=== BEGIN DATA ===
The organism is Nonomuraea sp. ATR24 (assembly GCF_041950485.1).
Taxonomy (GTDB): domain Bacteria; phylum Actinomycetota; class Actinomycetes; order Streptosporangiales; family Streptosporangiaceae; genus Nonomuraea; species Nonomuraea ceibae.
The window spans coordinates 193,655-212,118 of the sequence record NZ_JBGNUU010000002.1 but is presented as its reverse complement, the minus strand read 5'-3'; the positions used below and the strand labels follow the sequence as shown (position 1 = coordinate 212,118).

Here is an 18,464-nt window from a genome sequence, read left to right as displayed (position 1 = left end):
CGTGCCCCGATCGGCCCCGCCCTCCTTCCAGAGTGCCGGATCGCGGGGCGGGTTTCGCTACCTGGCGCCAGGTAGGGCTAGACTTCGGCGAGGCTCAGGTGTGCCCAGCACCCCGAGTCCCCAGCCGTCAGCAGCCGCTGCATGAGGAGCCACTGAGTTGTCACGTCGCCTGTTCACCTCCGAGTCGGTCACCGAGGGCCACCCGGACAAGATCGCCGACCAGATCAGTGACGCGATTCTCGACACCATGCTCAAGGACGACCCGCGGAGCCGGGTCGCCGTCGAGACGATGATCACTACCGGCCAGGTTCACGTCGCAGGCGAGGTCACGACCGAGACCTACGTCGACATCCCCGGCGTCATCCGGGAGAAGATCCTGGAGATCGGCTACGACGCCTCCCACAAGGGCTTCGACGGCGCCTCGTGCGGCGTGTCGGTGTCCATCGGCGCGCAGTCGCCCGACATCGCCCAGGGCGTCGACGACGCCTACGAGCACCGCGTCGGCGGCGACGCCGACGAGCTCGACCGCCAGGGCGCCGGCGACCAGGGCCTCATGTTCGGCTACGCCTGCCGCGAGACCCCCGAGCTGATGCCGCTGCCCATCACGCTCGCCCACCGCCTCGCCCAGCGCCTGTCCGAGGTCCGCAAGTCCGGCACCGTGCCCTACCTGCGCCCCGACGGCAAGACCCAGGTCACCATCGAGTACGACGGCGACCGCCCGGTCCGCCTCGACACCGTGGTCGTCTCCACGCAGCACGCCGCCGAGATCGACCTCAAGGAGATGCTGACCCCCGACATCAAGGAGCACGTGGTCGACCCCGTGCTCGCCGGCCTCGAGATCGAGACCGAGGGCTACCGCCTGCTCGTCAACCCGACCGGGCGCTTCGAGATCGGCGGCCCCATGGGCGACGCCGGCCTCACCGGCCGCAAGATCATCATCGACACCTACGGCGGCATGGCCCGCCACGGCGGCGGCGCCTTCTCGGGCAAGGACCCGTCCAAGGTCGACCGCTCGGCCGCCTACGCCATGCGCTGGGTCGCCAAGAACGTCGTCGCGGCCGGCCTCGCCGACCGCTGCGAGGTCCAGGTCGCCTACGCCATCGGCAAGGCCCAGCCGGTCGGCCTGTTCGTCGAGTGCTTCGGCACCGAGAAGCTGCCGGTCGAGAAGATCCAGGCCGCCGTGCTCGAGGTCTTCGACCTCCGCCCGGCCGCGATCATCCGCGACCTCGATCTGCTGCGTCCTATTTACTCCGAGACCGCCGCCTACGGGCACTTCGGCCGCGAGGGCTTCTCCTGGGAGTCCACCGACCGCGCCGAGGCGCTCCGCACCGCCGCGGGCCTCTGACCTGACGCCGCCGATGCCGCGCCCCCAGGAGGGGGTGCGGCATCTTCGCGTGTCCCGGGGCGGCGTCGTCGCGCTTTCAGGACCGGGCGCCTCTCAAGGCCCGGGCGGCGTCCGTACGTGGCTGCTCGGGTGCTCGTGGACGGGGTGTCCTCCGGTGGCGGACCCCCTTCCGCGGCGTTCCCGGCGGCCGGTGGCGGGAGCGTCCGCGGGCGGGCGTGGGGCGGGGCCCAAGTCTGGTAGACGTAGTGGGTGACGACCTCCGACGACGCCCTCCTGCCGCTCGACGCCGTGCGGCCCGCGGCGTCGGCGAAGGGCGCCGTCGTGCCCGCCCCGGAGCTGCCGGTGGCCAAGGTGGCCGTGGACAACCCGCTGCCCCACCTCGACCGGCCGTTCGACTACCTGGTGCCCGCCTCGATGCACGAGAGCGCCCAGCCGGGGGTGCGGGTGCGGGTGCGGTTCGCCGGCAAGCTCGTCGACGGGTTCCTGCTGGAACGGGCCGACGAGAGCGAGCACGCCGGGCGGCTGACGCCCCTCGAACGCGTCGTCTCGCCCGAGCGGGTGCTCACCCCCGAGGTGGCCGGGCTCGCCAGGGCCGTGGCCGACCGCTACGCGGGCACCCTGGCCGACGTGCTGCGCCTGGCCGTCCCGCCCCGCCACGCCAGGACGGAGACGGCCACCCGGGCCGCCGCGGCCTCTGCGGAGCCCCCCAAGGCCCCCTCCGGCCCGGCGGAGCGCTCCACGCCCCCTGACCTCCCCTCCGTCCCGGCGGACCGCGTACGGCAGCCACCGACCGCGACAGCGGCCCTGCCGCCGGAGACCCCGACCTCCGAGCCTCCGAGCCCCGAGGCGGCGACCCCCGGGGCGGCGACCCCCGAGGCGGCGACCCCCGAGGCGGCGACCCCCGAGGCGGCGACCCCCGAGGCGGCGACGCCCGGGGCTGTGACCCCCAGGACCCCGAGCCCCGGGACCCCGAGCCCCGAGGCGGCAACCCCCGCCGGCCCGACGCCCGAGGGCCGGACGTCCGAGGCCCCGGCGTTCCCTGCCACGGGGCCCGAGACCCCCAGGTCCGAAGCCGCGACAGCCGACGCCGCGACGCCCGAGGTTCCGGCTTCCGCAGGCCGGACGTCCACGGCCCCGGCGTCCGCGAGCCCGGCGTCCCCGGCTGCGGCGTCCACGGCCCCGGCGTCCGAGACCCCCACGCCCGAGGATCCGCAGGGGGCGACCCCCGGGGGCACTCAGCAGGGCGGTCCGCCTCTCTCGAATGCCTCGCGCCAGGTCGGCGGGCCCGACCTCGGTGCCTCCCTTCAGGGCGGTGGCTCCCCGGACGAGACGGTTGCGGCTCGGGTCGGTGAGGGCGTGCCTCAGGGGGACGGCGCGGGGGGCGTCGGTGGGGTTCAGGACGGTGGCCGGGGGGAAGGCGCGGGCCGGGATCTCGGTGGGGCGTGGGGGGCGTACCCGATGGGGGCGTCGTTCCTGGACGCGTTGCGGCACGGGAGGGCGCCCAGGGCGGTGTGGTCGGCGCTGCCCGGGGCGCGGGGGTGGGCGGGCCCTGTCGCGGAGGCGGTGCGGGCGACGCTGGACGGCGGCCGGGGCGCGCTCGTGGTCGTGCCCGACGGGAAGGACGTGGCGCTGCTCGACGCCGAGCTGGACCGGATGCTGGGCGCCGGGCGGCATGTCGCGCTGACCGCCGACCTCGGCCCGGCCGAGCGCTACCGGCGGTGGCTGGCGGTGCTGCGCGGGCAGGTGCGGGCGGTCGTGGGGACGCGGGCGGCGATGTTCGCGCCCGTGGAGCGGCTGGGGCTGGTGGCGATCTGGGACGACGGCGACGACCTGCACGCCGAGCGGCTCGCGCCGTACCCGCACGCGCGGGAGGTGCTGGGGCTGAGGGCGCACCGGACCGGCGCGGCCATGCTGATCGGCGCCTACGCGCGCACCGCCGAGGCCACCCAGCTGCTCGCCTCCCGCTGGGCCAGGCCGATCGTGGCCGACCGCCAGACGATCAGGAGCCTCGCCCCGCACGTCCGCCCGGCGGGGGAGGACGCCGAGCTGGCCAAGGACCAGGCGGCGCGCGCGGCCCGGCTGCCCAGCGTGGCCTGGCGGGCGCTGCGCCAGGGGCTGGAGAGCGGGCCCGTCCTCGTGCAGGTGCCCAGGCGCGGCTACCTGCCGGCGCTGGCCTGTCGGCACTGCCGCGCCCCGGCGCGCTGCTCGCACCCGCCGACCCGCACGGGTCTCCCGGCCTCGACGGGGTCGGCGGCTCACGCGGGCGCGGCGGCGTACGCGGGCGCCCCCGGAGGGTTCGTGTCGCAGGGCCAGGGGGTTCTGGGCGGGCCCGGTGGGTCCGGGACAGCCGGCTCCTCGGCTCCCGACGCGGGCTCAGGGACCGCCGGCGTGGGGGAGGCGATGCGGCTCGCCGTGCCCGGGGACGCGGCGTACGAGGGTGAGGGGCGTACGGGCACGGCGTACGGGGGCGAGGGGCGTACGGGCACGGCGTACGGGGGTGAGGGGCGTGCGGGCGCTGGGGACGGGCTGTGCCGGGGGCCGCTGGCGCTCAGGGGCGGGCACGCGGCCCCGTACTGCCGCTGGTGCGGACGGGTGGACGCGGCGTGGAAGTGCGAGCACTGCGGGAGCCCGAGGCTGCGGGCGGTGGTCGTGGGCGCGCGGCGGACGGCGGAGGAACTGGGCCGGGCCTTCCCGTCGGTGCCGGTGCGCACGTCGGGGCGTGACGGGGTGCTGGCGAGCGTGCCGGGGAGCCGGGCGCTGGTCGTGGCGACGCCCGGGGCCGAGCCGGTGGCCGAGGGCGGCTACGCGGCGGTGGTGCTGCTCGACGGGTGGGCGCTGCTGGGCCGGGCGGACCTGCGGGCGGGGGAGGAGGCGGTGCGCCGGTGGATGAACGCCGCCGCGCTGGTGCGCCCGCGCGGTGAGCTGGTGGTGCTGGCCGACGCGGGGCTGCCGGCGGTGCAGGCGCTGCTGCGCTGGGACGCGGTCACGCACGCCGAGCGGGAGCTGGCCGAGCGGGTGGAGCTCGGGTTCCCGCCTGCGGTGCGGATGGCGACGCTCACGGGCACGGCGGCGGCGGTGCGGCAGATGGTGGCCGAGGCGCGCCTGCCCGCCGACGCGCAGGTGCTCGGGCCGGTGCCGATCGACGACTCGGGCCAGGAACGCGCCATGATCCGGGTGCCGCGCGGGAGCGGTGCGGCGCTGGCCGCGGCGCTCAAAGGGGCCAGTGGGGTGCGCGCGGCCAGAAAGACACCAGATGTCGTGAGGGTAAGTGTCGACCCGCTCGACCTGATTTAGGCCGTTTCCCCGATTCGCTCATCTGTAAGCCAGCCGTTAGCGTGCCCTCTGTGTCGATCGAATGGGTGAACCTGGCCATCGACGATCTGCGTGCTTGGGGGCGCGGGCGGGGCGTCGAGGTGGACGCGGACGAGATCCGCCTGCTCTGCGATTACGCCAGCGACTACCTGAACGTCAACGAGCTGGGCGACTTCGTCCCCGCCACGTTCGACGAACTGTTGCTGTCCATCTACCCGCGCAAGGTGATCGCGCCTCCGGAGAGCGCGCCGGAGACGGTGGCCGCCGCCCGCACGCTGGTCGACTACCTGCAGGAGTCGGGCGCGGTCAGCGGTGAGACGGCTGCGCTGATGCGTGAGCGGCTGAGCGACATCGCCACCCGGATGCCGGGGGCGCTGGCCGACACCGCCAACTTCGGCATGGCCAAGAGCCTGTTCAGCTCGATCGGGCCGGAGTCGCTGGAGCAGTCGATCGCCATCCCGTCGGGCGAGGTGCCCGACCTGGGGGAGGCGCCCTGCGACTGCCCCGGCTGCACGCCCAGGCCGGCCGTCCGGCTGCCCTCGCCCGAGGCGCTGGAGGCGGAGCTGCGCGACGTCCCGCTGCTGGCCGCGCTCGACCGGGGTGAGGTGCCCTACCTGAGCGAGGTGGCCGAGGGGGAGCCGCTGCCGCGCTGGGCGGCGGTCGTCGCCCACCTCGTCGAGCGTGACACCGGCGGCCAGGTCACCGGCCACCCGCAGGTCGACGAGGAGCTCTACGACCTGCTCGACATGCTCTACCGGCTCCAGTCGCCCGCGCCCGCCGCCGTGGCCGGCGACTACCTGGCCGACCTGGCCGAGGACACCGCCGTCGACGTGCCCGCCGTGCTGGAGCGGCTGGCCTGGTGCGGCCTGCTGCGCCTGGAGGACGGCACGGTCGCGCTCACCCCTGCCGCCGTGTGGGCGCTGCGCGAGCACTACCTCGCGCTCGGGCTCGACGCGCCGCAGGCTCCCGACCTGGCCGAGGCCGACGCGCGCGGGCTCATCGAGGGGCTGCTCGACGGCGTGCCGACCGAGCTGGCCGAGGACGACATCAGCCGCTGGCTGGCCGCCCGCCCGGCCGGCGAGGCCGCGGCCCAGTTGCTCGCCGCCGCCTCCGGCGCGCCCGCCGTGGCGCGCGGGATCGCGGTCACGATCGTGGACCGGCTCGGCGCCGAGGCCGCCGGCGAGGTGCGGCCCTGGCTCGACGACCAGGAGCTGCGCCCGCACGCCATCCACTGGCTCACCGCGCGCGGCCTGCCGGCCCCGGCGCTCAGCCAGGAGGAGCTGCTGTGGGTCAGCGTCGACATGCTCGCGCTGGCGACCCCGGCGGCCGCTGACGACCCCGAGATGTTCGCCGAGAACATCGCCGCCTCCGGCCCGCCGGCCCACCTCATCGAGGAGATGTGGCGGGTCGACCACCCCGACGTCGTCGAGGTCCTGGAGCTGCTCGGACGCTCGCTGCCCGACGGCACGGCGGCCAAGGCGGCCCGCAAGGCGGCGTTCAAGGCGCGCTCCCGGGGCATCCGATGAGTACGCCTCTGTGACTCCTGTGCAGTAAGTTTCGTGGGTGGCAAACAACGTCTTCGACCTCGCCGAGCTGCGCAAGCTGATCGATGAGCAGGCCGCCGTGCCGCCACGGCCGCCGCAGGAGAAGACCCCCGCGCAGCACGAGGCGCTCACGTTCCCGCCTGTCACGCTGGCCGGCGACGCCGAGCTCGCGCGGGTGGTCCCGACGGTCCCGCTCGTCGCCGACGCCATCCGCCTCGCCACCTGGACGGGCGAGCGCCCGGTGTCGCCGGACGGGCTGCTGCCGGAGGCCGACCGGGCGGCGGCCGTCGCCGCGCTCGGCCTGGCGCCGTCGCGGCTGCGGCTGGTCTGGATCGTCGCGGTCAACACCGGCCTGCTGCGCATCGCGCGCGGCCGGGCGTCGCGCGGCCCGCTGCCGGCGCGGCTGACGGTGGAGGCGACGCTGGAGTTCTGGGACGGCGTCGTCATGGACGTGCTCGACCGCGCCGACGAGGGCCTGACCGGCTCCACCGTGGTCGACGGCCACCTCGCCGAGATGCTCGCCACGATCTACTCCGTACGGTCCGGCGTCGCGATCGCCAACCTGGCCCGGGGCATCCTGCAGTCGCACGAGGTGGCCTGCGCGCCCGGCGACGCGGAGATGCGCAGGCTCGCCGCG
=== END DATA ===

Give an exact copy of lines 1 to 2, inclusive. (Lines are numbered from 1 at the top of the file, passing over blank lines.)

The organism is Nonomuraea sp. ATR24 (assembly GCF_041950485.1).
Taxonomy (GTDB): domain Bacteria; phylum Actinomycetota; class Actinomycetes; order Streptosporangiales; family Streptosporangiaceae; genus Nonomuraea; species Nonomuraea ceibae.